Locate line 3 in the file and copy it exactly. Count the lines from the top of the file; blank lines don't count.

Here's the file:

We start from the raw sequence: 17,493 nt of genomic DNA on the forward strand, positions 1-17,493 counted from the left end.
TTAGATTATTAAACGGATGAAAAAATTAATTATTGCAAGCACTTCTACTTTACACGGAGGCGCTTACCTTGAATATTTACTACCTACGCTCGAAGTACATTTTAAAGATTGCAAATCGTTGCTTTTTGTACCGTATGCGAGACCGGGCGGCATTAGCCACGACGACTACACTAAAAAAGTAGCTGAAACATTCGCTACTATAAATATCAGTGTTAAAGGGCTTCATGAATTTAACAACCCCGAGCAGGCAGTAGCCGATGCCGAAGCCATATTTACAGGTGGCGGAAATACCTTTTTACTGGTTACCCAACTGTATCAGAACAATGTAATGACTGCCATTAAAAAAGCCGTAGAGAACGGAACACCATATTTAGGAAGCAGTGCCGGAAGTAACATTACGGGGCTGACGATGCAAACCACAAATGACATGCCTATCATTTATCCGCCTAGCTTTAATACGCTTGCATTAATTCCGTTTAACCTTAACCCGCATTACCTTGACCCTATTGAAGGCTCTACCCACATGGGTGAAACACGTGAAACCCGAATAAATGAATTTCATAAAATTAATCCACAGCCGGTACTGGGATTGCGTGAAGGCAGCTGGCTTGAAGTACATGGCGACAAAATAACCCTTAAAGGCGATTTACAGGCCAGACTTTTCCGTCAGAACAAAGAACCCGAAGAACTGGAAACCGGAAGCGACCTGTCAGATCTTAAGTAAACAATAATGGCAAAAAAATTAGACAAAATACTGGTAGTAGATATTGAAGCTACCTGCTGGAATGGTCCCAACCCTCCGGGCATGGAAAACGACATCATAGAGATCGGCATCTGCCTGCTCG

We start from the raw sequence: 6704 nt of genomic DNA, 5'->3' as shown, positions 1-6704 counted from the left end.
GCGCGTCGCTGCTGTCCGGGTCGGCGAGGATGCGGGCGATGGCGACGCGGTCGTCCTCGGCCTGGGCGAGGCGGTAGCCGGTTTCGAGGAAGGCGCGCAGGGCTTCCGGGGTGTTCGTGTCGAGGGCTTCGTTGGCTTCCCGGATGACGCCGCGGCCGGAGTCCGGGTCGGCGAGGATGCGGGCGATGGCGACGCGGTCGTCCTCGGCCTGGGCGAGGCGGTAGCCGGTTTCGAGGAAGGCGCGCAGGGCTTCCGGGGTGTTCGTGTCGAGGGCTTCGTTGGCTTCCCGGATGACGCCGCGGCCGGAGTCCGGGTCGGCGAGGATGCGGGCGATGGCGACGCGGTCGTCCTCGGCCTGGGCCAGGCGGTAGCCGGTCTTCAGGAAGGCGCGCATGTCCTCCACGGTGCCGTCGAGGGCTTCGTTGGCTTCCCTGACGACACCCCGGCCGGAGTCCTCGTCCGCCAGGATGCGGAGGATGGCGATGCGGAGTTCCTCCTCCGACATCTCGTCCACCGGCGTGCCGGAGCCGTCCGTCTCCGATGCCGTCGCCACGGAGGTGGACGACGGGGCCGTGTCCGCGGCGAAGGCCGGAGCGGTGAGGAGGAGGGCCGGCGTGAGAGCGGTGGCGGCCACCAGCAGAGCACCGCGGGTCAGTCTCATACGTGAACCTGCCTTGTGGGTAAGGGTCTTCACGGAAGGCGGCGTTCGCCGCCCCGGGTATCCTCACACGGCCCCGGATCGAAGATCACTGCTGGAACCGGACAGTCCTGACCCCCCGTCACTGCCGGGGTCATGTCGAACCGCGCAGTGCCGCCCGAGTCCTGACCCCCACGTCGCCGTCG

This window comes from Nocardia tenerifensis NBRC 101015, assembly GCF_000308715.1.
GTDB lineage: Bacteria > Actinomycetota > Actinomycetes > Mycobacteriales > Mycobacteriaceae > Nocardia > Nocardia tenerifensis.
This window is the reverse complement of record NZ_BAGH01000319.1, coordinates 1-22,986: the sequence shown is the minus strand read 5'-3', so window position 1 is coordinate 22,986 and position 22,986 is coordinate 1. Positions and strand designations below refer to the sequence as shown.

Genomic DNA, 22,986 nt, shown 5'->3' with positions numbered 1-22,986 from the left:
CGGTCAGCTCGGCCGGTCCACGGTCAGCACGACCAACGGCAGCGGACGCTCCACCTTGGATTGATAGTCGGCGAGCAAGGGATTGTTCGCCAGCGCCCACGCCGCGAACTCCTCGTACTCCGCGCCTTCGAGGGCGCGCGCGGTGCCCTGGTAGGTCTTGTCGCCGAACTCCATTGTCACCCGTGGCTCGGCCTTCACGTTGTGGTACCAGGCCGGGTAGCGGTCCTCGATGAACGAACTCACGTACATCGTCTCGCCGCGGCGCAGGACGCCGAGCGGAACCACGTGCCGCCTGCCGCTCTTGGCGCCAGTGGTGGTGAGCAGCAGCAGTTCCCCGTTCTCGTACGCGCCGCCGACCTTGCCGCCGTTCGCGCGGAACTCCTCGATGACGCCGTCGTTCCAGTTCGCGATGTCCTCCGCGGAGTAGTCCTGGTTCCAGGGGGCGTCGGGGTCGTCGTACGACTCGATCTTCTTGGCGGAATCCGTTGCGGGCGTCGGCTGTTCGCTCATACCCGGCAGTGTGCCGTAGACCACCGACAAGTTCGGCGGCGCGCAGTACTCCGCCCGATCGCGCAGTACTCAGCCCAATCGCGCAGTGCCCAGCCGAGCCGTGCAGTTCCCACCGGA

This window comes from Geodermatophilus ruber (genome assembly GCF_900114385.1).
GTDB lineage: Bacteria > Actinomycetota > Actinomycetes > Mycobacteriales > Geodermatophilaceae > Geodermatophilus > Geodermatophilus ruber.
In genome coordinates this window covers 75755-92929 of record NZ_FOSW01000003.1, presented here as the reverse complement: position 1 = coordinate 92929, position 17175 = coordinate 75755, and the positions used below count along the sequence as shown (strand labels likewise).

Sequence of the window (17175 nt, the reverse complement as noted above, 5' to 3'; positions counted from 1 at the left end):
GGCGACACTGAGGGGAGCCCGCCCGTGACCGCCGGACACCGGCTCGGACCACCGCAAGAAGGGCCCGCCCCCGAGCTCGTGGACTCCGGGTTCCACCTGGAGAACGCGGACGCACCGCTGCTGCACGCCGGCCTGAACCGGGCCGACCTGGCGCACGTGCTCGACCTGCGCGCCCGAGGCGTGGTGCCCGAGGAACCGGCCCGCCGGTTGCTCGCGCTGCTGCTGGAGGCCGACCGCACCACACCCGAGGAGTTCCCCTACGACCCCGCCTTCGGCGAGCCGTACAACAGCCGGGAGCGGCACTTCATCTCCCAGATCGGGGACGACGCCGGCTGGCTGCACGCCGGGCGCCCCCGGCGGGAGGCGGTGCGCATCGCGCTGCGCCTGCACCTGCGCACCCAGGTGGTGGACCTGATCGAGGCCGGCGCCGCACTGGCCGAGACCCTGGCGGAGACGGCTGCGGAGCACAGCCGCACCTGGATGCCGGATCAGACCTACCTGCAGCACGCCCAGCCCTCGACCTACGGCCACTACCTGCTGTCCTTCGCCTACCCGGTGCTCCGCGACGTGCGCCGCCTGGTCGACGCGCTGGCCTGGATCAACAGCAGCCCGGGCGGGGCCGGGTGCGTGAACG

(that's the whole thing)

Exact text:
We start from the raw sequence: 6704 nt of genomic DNA, 5'->3' as shown, positions 1-6704 counted from the left end.